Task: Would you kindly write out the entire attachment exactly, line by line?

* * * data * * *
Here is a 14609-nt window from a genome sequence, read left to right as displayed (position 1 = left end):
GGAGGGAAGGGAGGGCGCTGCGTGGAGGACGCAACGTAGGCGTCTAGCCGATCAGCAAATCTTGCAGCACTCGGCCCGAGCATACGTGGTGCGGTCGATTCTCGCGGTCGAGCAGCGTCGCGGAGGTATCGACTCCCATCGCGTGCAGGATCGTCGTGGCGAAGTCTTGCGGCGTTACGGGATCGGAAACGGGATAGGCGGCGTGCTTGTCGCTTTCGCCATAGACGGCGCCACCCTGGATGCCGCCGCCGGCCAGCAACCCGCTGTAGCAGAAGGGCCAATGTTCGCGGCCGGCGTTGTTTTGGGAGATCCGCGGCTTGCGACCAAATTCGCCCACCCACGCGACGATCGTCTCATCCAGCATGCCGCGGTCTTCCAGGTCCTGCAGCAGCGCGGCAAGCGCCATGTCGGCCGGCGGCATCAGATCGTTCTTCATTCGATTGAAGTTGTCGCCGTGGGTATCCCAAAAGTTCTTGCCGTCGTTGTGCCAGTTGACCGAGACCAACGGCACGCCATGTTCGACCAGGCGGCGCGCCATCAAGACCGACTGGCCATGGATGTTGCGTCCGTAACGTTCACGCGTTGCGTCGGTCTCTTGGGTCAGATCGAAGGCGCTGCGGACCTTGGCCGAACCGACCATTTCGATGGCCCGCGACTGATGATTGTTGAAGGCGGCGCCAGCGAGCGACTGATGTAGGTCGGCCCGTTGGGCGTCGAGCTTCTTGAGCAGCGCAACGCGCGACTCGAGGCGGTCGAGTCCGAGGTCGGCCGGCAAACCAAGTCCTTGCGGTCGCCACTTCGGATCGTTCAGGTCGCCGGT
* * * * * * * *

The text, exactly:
Here is a 14609-nt window from a genome sequence, read left to right as displayed (position 1 = left end):
GGAGGGAAGGGAGGGCGCTGCGTGGAGGACGCAACGTAGGCGTCTAGCCGATCAGCAAATCTTGCAGCACTCGGCCCGAGCATACGTGGTGCGGTCGATTCTCGCGGTCGAGCAGCGTCGCGGAGGTATCGACTCCCATCGCGTGCAGGATCGTCGTGGCGAAGTCTTGCGGCGTTACGGGATCGGAAACGGGATAGGCGGCGTGCTTGTCGCTTTCGCCATAGACGGCGCCACCCTGGATGCCGCCGCCGGCCAGCAACCCGCTGTAGCAGAAGGGCCAATGTTCGCGGCCGGCGTTGTTTTGGGAGATCCGCGGCTTGCGACCAAATTCGCCCACCCACGCGACGATCGTCTCATCCAGCATGCCGCGGTCTTCCAGGTCCTGCAGCAGCGCGGCAAGCGCCATGTCGGCCGGCGGCATCAGATCGTTCTTCATTCGATTGAAGTTGTCGCCGTGGGTATCCCAAAAGTTCTTGCCGTCGTTGTGCCAGTTGACCGAGACCAACGGCACGCCATGTTCGACCAGGCGGCGCGCCATCAAGACCGACTGGCCATGGATGTTGCGTCCGTAACGTTCACGCGTTGCGTCGGTCTCTTGGGTCAGATCGAAGGCGCTGCGGACCTTGGCCGAACCGACCATTTCGATGGCCCGCGACTGATGATTGTTGAAGGCGGCGCCAGCGAGCGACTGATGTAGGTCGGCCCGTTGGGCGTCGAGCTTCTTGAGCAGCGCAACGCGCGACTCGAGGCGGTCGAGTCCGAGGTCGGCCGGCAAACCAAGTCCTTGCGGTCGCCACTTCGGATCGTTCAGGTCGCCGGT